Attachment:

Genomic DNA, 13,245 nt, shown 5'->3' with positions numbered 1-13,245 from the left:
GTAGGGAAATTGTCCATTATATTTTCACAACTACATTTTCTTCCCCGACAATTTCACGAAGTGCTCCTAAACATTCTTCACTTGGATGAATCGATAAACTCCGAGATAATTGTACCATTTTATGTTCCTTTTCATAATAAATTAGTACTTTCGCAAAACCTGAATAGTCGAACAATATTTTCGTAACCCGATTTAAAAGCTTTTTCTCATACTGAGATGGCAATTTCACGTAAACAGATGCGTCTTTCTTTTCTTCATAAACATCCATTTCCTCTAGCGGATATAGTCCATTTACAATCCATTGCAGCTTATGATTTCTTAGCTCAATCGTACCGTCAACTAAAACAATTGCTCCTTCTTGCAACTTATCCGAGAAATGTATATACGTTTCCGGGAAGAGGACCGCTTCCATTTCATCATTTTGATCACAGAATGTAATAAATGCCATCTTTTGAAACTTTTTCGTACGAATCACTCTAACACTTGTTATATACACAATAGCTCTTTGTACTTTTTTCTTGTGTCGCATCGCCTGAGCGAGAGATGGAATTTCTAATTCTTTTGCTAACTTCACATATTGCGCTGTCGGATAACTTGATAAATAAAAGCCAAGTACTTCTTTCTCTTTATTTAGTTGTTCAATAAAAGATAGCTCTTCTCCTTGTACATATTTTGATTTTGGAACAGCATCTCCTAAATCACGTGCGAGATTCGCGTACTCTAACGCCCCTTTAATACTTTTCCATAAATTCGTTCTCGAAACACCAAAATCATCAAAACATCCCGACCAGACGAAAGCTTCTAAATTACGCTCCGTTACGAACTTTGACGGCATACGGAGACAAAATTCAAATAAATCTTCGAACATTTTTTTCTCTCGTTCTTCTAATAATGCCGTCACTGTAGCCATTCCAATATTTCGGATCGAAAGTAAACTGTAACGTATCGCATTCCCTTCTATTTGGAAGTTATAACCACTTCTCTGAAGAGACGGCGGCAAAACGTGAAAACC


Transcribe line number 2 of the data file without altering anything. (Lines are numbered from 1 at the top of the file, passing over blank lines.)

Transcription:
GTAGGGAAATTGTCCATTATATTTTCACAACTACATTTTCTTCCCCGACAATTTCACGAAGTGCTCCTAAACATTCTTCACTTGGATGAATCGATAAACTCCGAGATAATTGTACCATTTTATGTTCCTTTTCATAATAAATTAGTACTTTCGCAAAACCTGAATAGTCGAACAATATTTTCGTAACCCGATTTAAAAGCTTTTTCTCATACTGAGATGGCAATTTCACGTAAACAGATGCGTCTTTCTTTTCTTCATAAACATCCATTTCCTCTAGCGGATATAGTCCATTTACAATCCATTGCAGCTTATGATTTCTTAGCTCAATCGTACCGTCAACTAAAACAATTGCTCCTTCTTGCAACTTATCCGAGAAATGTATATACGTTTCCGGGAAGAGGACCGCTTCCATTTCATCATTTTGATCACAGAATGTAATAAATGCCATCTTTTGAAACTTTTTCGTACGAATCACTCTAACACTTGTTATATACACAATAGCTCTTTGTACTTTTTTCTTGTGTCGCATCGCCTGAGCGAGAGATGGAATTTCTAATTCTTTTGCTAACTTCACATATTGCGCTGTCGGATAACTTGATAAATAAAAGCCAAGTACTTCTTTCTCTTTATTTAGTTGTTCAATAAAAGATAGCTCTTCTCCTTGTACATATTTTGATTTTGGAACAGCATCTCCTAAATCACGTGCGAGATTCGCGTACTCTAACGCCCCTTTAATACTTTTCCATAAATTCGTTCTCGAAACACCAAAATCATCAAAACATCCCGACCAGACGAAAGCTTCTAAATTACGCTCCGTTACGAACTTTGACGGCATACGGAGACAAAATTCAAATAAATCTTCGAACATTTTTTTCTCTCGTTCTTCTAATAATGCCGTCACTGTAGCCATTCCAATATTTCGGATCGAAAGTAAACTGTAACGTATCGCATTCCCTTCTATTTGGAAGTTATAACCACTTCTCTGAAGAGACGGCGGCAAAACGTGAAAACC